Herpes Simplex Virus-1 qPCR in the Diagnosis of Lower Respiratory Tract Infections in Organ Transplant Recipients and Critically Ill Patients

Michelle N. Stram, MD, ScM; Christopher N. Suciu, MD, MS; Jansen N. Seheult, MB BCh BAO, MSc, MD(Res); Melissa A. McCullough, MLS(ASCP); Muhamuda Kader, MSc, PhD; Alan Wells, MD, DMSc; A. William Pasculle, ScD; Charles R. Rinaldo, PhD; Nahed Ismail, MD, PhD


Am J Clin Pathol. 2018;150(6):522-532. 

In This Article

Abstract and Introduction


Objectives: To determine a quantitative herpes simplex virus (HSV) DNA threshold in lower respiratory tract specimens that correlates with positive viral culture and clinical outcomes.

Methods: Bronchoalveolar lavage and bronchial wash samples from 53 HSV culture-positive and 61 culture-negative matched controls were tested using HSV-1 and HSV-2 quantitative polymerase chain reaction (qPCR).

Results: Median viral culture turnaround time was 21.8 days and 9.9 days for culture-negative and culture-positive specimens, respectively. Using an HSV-1 viral load threshold of 1.62 × 103 copies/mL, there was 93% agreement with viral culture. An HSV-1 viral load ≥1.3 × 104 copies/mL was associated with worse clinical outcome compared to a viral load <1.3 × 104 copies/mL (hazard ratio [HR] = 4.27, P = .017), and there was a trend of worse outcome compared to patients with undetectable HSV-1 DNA (HR = 1.60, P = .056).

Conclusions: qPCR has clinical utility for rapid accurate identification of HSV-1 in lower respiratory tract specimens.


Debate continues as to whether the detection of herpes simplex virus (HSV) in lower respiratory tract specimens, especially from immunosuppressed, critically ill patients, and organ transplant recipients, represents a true clinical infection requiring therapy or innocuous viral shedding secondary to severe underlying illness.[1–4] Moreover, rendering a confident clinical diagnosis of HSV pneumonia is challenging, particularly because many patients lack easily detectable herpetic lesions, radiographic and bronchoscopic findings are nonspecific, and clinical interpretations are frequently complicated by superimposed coinfections.[5–8] The morphologic and immunohistochemical evaluation of cellular material for the cytopathic effect of HSV, using bronchoalveolar lavage (BAL) cytology or lung biopsy specimens performed for another reason, constitutes the gold standard for HSV diagnosis due to the high specificity, but suffers from poor sensitivity.[9] In many medical centers, the preferred method for identifying HSV in BAL specimens has become viral culture. Conventional viral culture, however, has a lengthy turnaround time (TAT) and is thus not the ideal diagnostic modality for guiding therapeutic decisions in critically ill patients.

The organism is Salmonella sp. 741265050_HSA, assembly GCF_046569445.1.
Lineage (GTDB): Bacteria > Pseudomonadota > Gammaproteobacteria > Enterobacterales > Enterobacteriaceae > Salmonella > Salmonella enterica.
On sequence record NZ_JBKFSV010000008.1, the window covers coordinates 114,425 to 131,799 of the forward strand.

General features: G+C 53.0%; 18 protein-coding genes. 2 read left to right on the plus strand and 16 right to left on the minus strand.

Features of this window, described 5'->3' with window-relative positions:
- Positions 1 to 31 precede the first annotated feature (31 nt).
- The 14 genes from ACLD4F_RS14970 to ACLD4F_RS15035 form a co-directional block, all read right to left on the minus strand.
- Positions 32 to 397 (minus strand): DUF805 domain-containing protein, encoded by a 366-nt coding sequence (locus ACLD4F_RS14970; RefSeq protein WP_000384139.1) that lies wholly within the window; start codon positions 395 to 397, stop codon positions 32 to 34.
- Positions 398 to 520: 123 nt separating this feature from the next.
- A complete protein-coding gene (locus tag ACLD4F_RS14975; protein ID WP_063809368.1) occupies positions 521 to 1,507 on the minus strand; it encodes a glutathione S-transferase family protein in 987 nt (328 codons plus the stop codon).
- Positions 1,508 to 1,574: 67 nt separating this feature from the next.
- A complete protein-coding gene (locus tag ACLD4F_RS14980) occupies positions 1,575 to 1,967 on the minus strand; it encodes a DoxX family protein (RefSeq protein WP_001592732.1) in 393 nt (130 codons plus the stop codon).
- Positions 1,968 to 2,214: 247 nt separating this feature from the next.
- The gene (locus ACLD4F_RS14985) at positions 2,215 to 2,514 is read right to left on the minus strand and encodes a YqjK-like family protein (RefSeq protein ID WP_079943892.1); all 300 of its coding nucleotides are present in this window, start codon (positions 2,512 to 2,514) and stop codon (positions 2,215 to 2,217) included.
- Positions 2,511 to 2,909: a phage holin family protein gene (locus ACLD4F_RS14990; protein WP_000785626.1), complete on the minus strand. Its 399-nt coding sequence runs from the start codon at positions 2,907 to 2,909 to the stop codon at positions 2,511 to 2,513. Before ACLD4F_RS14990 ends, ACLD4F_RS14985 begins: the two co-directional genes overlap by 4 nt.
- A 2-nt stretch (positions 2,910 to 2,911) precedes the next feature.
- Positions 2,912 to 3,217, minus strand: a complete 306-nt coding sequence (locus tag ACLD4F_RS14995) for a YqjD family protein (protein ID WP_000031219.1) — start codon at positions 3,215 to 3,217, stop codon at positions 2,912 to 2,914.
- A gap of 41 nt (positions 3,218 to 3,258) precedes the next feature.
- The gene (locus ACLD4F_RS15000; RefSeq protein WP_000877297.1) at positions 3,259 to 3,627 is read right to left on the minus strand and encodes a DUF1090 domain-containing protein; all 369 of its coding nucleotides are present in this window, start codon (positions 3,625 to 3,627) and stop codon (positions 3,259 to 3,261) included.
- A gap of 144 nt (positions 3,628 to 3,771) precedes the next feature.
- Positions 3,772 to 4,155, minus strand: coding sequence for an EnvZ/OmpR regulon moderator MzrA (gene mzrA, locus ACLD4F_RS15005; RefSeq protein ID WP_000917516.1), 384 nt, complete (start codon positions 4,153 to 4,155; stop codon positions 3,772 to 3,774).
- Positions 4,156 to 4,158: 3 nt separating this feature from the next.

Detection of HSV in the lower respiratory tract is further complicated by the nonuniformity of lavage specimens. BAL cellularity is affected by environmental exposures and underlying disease, as well as operator experience and technique.[10–12] Unlike HSV viremia, where the diagnosis is dependent on the detection of cell-free viral DNA in plasma, the diagnosis of HSV-associated lower respiratory tract infections requires the detection of cell-associated viruses. Indeed, HSV has been detected by immunohistochemistry in alveolar macrophages and pulmonary epithelial lining cells in patients who died from acute respiratory distress syndrome or pneumonia; no extracellular virus was observed.[9]

In this study, we determined a quantitative threshold of HSV DNA in lower respiratory tract specimens that correlated with positive viral culture and clinical outcome. We also investigated the utility of quantitative polymerase chain reaction (qPCR) for a housekeeping gene to account for differences in the cellularity of the lower respiratory tract specimens. Finally, we evaluated the relationship between the HSV viral load and clinically relevant outcomes.